Using the Passive Voice in Scientific Writing
Developed by Dr. Charlene Sorenson, Gallaudet University Department of Chemistry and Dr. Tonya Johnson, Gallaudet University English Department.
When to use passive voice?
- Science fields: chemistry, biology, physics, math, computer science.
- Medical fields: patient records, medical journals.
- Legal fields: client records, proceedings, notes.
Why use passive voice?
- Let the facts stand on their own!
- Removes some accusations of bias (who did it, how many did it.)
- Presents an "air" or feeling of logic.
I did this experiment several times. Each time I got the same results. After the last time, I was convinced that I was right. The new bacteria must have caused all the problems we found in our patients.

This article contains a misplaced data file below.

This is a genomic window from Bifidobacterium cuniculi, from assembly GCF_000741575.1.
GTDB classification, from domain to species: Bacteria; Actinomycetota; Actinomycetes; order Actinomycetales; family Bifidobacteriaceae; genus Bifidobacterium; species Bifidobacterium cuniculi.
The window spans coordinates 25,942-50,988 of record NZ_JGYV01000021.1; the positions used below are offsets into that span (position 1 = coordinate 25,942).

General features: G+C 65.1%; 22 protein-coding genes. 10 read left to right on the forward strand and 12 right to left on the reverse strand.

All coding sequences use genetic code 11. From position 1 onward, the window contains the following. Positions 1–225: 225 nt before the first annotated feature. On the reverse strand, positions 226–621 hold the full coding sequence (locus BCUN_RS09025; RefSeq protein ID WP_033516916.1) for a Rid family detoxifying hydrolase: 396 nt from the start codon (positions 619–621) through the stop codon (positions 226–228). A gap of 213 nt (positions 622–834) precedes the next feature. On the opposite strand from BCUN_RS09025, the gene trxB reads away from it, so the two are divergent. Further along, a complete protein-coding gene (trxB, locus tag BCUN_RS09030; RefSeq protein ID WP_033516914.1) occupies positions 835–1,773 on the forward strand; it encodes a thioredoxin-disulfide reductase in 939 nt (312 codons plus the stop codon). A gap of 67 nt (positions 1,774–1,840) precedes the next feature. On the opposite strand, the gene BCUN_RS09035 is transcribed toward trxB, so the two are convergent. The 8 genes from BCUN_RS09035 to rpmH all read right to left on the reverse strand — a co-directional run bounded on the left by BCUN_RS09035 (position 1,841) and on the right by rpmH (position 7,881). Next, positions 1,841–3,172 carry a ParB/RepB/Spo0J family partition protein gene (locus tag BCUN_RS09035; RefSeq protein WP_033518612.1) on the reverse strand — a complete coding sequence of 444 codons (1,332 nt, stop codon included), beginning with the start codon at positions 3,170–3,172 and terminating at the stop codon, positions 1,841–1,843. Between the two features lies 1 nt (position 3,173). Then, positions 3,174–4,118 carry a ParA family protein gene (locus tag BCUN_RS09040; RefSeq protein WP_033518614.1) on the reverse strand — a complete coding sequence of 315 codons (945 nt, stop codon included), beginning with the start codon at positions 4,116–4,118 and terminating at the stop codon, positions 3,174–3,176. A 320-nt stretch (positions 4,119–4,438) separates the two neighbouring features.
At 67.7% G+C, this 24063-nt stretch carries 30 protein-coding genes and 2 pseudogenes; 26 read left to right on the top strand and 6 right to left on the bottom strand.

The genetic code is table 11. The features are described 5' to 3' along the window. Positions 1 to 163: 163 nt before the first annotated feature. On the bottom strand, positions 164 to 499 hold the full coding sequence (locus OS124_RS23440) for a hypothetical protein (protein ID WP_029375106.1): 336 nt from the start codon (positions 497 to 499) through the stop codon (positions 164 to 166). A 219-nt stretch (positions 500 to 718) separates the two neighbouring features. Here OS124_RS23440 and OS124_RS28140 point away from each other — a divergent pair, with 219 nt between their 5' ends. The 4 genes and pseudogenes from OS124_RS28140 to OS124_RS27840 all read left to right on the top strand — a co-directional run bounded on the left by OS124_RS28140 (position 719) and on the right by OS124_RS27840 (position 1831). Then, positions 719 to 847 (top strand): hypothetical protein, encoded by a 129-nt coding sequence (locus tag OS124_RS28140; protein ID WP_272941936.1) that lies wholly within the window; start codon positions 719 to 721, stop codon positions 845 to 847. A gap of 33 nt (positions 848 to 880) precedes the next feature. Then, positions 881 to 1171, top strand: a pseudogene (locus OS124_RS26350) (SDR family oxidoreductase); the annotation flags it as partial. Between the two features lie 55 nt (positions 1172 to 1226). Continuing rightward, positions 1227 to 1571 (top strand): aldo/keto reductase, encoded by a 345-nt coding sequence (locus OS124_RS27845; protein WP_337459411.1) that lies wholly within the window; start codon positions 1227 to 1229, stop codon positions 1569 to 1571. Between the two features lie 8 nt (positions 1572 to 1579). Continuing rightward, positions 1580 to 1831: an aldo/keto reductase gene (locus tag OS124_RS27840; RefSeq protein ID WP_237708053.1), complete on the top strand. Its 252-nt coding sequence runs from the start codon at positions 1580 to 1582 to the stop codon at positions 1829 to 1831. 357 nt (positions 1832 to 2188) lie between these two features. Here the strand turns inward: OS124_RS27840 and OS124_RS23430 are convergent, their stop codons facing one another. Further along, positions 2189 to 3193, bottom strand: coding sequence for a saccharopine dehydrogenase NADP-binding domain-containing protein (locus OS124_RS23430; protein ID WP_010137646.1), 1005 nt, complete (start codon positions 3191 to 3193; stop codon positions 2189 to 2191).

The procedure was repeated until there was certainty regarding the results. The problems encountered by the patients were caused by the bacteria.
|1. Start with active-voice sentence.||Prof. Sorensen ate the apple.|
|2. Remove the subject from the sentence.||__________ ate the apple.|
|3. Move the object to the subject "slot"||The apple ate.|
|4. Add "to be" before the verb in the same tense as the original verb.||The apple was ate.|
|5. Change the original verb to its past participle* form.||The apple was eaten.|
|6. Optional: Add "by" and the original subject after the verb.||The apple was eaten by Prof. Sorensen.|
*For many verbs, the past participle is the same form as for past tense, but there are many irregular verbs with special forms for past participle. Most dictionaries will identify these!
|Past tense form||Past participle form|